LONDON 2012: Architects claim aquatic centre compromise was worth it
ARCHITECTS behind London 2012’s £232 million aquatics centre have defended the temporary stands that flank the impressive sweeping roof, at the official unveiling of the completed venue.
IMPRESSIVE: From the inside the London 2012 aquatic centre looks impressive - and members of the British team raved about the venue (Getty Images)
Jim Heverin, associate director of Zaha Hadid Architects, said he understood why it was necessary to add the stands and that the finished product did not clash with the original creative concept.
But former Olympic Delivery Authority boss David Higgins has labelled the venue 'pretty ugly' while the chief International Olympic Committee inspector Denis Oswald admitted the facility would be easier on the eye in legacy mode.
Viewed from almost every angle the temporary wings totally overshadow the original iconic stingray wave design - and by the time they've been dismantled and the building transformed to the original vision, the focus of the world will have already shifted to Rio.
And despite completing the venue on time, the costs of the project have massively overrun - the final figure is expected to be four-times higher than originally intended.
“We are absolutely delighted with the results – it’s sustainable and we fully bought into that. Nobody could justify size of structure to cover those stands and leave it here for no use,” said Heverin, although his company website only shows pictures of the venue in legacy mode, not how billions around the world will see it next year.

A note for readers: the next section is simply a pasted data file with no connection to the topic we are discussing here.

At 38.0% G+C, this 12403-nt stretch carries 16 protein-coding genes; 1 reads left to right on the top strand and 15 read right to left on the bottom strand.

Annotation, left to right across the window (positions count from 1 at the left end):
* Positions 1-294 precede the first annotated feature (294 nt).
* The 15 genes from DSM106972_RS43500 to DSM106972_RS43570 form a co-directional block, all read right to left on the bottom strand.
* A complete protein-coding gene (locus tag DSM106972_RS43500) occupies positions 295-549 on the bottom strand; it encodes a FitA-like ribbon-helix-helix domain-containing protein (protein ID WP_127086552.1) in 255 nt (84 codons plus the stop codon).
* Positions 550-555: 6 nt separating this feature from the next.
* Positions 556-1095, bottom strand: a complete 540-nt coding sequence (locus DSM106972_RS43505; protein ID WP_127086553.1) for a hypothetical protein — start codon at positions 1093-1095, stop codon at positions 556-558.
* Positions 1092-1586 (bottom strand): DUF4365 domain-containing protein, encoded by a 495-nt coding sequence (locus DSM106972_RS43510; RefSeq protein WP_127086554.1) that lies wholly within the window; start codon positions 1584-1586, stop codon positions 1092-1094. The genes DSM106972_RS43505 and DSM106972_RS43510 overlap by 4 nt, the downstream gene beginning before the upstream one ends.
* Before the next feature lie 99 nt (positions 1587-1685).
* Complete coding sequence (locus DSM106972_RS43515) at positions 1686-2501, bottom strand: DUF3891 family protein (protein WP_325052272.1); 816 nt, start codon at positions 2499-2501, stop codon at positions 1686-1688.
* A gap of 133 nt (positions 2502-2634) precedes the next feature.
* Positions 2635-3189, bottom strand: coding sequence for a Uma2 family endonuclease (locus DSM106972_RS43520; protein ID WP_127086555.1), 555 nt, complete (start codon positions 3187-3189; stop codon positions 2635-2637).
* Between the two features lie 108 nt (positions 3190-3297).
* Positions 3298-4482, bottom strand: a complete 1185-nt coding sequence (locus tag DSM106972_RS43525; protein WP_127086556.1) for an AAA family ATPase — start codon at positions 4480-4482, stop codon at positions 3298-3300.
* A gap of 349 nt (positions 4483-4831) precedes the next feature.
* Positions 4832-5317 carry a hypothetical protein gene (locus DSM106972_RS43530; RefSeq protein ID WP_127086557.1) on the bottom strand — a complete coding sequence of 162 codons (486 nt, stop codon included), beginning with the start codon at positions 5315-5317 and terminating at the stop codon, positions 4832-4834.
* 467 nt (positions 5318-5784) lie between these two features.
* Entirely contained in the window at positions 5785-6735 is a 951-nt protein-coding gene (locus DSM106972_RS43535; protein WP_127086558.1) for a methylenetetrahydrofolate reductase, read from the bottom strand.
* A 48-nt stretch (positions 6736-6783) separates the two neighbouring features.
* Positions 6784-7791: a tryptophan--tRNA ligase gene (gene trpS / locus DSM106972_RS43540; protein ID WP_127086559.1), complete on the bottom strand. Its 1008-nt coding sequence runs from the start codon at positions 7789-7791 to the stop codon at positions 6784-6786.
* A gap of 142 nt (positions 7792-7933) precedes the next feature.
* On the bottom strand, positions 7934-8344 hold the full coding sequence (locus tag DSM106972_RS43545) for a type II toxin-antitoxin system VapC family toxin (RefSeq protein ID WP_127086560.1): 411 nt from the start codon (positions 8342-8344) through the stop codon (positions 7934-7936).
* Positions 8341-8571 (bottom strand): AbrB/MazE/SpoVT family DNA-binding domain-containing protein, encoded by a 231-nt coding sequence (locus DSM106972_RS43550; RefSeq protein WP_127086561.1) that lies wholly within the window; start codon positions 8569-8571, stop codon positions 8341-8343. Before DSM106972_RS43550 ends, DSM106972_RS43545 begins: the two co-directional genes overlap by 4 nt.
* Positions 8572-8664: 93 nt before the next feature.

“If we hadn’t adapted this approach then this project would not have happened. It was actually in the original plans. It was just that the permanent roof went over the seats but they were always going to be temporary and dismantled.
“When the master plan was reconfigured it was clear that there wasn’t the space and there were things that could be optimised. If you don’t accept that as a challenge it will go somewhere else.
“This is what we need for legacy, to cover the pools so people can swim. In Olympics people watch others swim but afterwards people are participating and swimming themselves and we don’t need the seats for that, so they can go.”
The venue will hold 17,500 spectators during Games time but after transition will become only a 2,500 seater venue - more than enough to stage national events and the British leg of the FINA World Cup diving, probably at the expense of Ponds Forge in Sheffield.
Former world champion Tom Daley made the first dive into the pool while members of the British synchro team and double Olympic swimming medallist David Davies were also among the first to take the plunge.
Universally all raved about the venue, although those with tickets to the swimming, diving, synchro swimming and water polo finals better not suffer from vertigo if their seat is on the top row of the steeply-banked stands.
Davies, who is absent from the ongoing World Championships in Shanghai after he was sidelined for six months with fatigue, believes the venue could become a long-term home for British swimming, with next year's Olympic trials the official swim test event.
"You can imagine next year and the atmosphere with the British fans shouting for the swimmers," he said.
"It’s really quite inspirational - you walk in and you feel the adrenaline.
"It’s a fantastic venue, the best we have in Britain by miles, it’s probably taken over Sheffield which is a real favourite of the British team.
"I couldn't wait to get in and the water felt good – and I felt like I had a some oomph in my stroke."
© Sportsbeat 2011